Was the city destroyed because the men of Sodom tried to rape the angels (option (2) above)? The answer is obviously no. God’s judgment could not have been for the rapacious attempt itself because His decision to destroy the cities was made days before the encounter (see Genesis 18:20). Further, Peter makes it clear that the wicked activity was ongoing (“day after day”), not a one-time incident. The outcry had already been going up to God for some time.
Was this a mere interrogation? Though the Hebrew word yada (“to know”) has a variety of nuances, it is properly translated in the NASB as “have [sexual] relations with.” Though the word does not always have sexual connotations, it frequently does, and this translation is most consistent with the context of Genesis 9:5. There is no evidence that what the townsmen had in mind was a harmless interview. Lot’s response—“Please, my brothers, do not act wickedly”—makes it clear they had other intentions.
In addition, the same verb is used in the immediate context to describe the daughters who had not “known” a man and who were offered to the mob instead. Are we to understand Lot to be saying, “Please don’t question my guests. Here, talk to my daughters, instead. They’ve never been interviewed”?
Did God judge Sodom and Gomorrah for inhospitality? Is it true that God’s judgment was not for homosexuality per se, but because the people of the town were discourteous to the visitors, violating sacred sanctuary customs by attempting to rape them? A couple of observations raise serious doubt.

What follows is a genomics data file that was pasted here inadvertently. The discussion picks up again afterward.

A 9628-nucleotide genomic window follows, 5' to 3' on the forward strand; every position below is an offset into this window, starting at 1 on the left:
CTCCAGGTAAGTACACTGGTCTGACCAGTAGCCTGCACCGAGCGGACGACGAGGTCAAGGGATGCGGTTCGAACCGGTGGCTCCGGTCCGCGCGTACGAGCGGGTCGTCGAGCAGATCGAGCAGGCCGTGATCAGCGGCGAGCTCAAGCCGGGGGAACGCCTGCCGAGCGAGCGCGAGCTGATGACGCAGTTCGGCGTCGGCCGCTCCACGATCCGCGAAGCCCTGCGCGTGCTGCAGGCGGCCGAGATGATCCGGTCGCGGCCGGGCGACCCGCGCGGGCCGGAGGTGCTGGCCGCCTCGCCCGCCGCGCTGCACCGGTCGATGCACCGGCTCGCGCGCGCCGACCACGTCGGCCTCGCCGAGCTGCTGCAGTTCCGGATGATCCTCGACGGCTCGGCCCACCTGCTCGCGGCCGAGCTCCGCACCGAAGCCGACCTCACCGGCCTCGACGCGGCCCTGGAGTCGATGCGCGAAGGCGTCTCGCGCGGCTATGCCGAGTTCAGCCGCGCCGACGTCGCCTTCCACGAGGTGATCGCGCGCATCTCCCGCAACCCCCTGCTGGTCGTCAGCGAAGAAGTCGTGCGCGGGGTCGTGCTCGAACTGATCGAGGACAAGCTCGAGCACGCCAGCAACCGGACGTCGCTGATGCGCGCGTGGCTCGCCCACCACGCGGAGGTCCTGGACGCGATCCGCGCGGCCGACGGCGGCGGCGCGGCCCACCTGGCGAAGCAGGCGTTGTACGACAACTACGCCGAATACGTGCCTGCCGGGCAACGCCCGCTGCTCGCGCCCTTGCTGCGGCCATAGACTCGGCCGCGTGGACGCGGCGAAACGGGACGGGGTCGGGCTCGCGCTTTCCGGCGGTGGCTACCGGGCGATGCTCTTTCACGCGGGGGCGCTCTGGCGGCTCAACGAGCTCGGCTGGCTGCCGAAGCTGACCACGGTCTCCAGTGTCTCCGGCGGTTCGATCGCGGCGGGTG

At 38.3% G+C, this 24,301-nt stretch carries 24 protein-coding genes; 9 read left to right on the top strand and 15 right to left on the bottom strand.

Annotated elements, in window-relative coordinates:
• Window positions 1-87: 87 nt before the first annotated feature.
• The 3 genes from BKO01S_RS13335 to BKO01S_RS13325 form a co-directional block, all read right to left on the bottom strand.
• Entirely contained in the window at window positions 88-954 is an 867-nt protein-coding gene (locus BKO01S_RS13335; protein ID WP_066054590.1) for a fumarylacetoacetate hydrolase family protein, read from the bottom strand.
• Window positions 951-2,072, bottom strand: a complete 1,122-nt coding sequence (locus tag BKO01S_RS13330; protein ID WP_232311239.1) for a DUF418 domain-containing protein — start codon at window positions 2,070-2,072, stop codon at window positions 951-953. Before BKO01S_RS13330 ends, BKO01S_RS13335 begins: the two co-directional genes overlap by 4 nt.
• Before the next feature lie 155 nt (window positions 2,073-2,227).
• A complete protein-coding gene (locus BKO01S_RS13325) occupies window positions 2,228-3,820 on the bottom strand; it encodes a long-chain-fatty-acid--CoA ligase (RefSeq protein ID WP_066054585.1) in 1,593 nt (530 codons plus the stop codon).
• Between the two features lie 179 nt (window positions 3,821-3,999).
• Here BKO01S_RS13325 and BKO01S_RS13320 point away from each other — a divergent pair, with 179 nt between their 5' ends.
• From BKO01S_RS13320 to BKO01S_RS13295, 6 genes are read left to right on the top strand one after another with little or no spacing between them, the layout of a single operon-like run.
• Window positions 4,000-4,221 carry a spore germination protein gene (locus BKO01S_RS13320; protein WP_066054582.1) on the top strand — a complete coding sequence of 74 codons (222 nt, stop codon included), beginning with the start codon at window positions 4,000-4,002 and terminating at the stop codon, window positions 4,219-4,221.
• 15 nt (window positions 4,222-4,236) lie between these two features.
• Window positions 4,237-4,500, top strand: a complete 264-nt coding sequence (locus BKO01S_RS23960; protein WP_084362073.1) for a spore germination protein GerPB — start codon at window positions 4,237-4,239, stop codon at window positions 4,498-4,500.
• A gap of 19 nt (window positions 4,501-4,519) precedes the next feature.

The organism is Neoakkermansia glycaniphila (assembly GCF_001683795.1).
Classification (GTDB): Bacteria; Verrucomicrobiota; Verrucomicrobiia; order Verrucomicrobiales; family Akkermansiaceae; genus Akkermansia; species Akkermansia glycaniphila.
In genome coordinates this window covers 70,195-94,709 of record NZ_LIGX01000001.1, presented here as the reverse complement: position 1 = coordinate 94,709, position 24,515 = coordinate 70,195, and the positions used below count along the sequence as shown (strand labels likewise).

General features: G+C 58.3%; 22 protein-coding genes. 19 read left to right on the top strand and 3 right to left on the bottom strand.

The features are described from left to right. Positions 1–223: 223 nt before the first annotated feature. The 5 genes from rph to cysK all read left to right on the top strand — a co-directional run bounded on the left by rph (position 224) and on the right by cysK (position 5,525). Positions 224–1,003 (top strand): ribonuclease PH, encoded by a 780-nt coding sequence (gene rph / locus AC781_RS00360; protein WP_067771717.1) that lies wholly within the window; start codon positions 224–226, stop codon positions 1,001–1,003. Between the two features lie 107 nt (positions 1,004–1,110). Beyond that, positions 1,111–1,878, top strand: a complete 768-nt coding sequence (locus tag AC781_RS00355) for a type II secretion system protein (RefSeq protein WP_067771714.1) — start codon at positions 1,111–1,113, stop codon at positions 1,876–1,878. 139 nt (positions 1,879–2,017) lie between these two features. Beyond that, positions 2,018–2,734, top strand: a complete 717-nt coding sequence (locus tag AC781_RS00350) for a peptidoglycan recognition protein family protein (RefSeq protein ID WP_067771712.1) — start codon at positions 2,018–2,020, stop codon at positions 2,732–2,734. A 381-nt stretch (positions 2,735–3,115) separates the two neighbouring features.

First, the suggestion itself is an odd one. To say that the men of Sodom were inhospitable because of the attempted rape is much like saying a husband who’s just beaten his wife is an insensitive spouse. It may be true, but it’s hardly a meaningful observation given the greater crime.
Second—and more to the textual evidence—it doesn’t fit the collective biblical description of the conduct that earned God’s wrath: a corrupt, lawless, sensuous activity that Lot saw and heard day after day, in which the men went after strange flesh.
Third, are we to believe that God annihilated two whole cities because they had bad manners, even granting that such manners were much more important then than now? There’s no textual evidence that inhospitality was a capital crime. However, homosexuality was punishable by death in Israel (Leviticus 18:22, 20:13). Does God ignore the capital crime, yet level two entire cities for a wrong that is not listed anywhere as a serious offense?
- Leviticus is not where we go for our moral instruction. It is a central thesis of Paul that Jesus has freed us from the Law.